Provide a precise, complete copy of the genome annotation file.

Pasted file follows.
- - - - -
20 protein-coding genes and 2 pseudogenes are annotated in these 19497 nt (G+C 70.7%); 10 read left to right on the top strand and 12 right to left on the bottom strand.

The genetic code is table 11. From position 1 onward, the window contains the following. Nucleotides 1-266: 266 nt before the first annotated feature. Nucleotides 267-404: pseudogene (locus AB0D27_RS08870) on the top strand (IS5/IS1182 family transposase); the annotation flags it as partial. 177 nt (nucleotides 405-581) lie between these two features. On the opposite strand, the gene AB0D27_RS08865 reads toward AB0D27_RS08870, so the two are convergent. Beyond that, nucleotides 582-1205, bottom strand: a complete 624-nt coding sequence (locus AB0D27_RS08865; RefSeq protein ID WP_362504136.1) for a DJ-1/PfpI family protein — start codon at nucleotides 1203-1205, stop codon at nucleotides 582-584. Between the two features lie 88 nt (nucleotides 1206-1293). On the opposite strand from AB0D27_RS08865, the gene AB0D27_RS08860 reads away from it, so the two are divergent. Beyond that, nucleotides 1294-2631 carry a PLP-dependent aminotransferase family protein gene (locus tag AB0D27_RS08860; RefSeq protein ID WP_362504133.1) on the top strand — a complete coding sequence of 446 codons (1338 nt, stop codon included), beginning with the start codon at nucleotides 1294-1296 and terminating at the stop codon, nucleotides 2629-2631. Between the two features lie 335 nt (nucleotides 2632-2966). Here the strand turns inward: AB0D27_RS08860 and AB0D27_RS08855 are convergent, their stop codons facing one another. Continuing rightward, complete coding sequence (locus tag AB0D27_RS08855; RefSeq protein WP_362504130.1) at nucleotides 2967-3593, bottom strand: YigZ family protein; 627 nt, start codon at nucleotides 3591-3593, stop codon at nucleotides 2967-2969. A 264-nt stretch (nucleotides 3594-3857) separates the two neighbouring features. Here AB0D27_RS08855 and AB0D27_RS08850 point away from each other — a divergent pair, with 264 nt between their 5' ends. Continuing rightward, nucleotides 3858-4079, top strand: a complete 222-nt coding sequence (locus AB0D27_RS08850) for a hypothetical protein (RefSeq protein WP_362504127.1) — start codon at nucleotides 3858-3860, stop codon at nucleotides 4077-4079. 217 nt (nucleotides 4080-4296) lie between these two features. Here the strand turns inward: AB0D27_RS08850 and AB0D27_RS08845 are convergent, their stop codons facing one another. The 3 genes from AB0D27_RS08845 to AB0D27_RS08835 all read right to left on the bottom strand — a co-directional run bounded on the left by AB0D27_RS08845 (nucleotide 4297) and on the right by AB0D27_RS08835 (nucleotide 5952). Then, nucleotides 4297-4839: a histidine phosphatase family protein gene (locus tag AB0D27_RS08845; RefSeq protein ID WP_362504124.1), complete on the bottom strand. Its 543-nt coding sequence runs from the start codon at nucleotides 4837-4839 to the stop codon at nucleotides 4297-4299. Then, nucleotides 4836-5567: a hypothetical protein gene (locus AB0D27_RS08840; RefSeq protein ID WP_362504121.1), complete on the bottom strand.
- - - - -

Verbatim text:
20 protein-coding genes and 2 pseudogenes are annotated in these 19497 nt (G+C 70.7%); 10 read left to right on the top strand and 12 right to left on the bottom strand.

The genetic code is table 11. From position 1 onward, the window contains the following. Nucleotides 1-266: 266 nt before the first annotated feature. Nucleotides 267-404: pseudogene (locus AB0D27_RS08870) on the top strand (IS5/IS1182 family transposase); the annotation flags it as partial. 177 nt (nucleotides 405-581) lie between these two features. On the opposite strand, the gene AB0D27_RS08865 reads toward AB0D27_RS08870, so the two are convergent. Beyond that, nucleotides 582-1205, bottom strand: a complete 624-nt coding sequence (locus AB0D27_RS08865; RefSeq protein ID WP_362504136.1) for a DJ-1/PfpI family protein — start codon at nucleotides 1203-1205, stop codon at nucleotides 582-584. Between the two features lie 88 nt (nucleotides 1206-1293). On the opposite strand from AB0D27_RS08865, the gene AB0D27_RS08860 reads away from it, so the two are divergent. Beyond that, nucleotides 1294-2631 carry a PLP-dependent aminotransferase family protein gene (locus tag AB0D27_RS08860; RefSeq protein ID WP_362504133.1) on the top strand — a complete coding sequence of 446 codons (1338 nt, stop codon included), beginning with the start codon at nucleotides 1294-1296 and terminating at the stop codon, nucleotides 2629-2631. Between the two features lie 335 nt (nucleotides 2632-2966). Here the strand turns inward: AB0D27_RS08860 and AB0D27_RS08855 are convergent, their stop codons facing one another. Continuing rightward, complete coding sequence (locus tag AB0D27_RS08855; RefSeq protein WP_362504130.1) at nucleotides 2967-3593, bottom strand: YigZ family protein; 627 nt, start codon at nucleotides 3591-3593, stop codon at nucleotides 2967-2969. A 264-nt stretch (nucleotides 3594-3857) separates the two neighbouring features. Here AB0D27_RS08855 and AB0D27_RS08850 point away from each other — a divergent pair, with 264 nt between their 5' ends. Continuing rightward, nucleotides 3858-4079, top strand: a complete 222-nt coding sequence (locus AB0D27_RS08850) for a hypothetical protein (RefSeq protein WP_362504127.1) — start codon at nucleotides 3858-3860, stop codon at nucleotides 4077-4079. 217 nt (nucleotides 4080-4296) lie between these two features. Here the strand turns inward: AB0D27_RS08850 and AB0D27_RS08845 are convergent, their stop codons facing one another. The 3 genes from AB0D27_RS08845 to AB0D27_RS08835 all read right to left on the bottom strand — a co-directional run bounded on the left by AB0D27_RS08845 (nucleotide 4297) and on the right by AB0D27_RS08835 (nucleotide 5952). Then, nucleotides 4297-4839: a histidine phosphatase family protein gene (locus tag AB0D27_RS08845; RefSeq protein ID WP_362504124.1), complete on the bottom strand. Its 543-nt coding sequence runs from the start codon at nucleotides 4837-4839 to the stop codon at nucleotides 4297-4299. Then, nucleotides 4836-5567: a hypothetical protein gene (locus AB0D27_RS08840; RefSeq protein ID WP_362504121.1), complete on the bottom strand.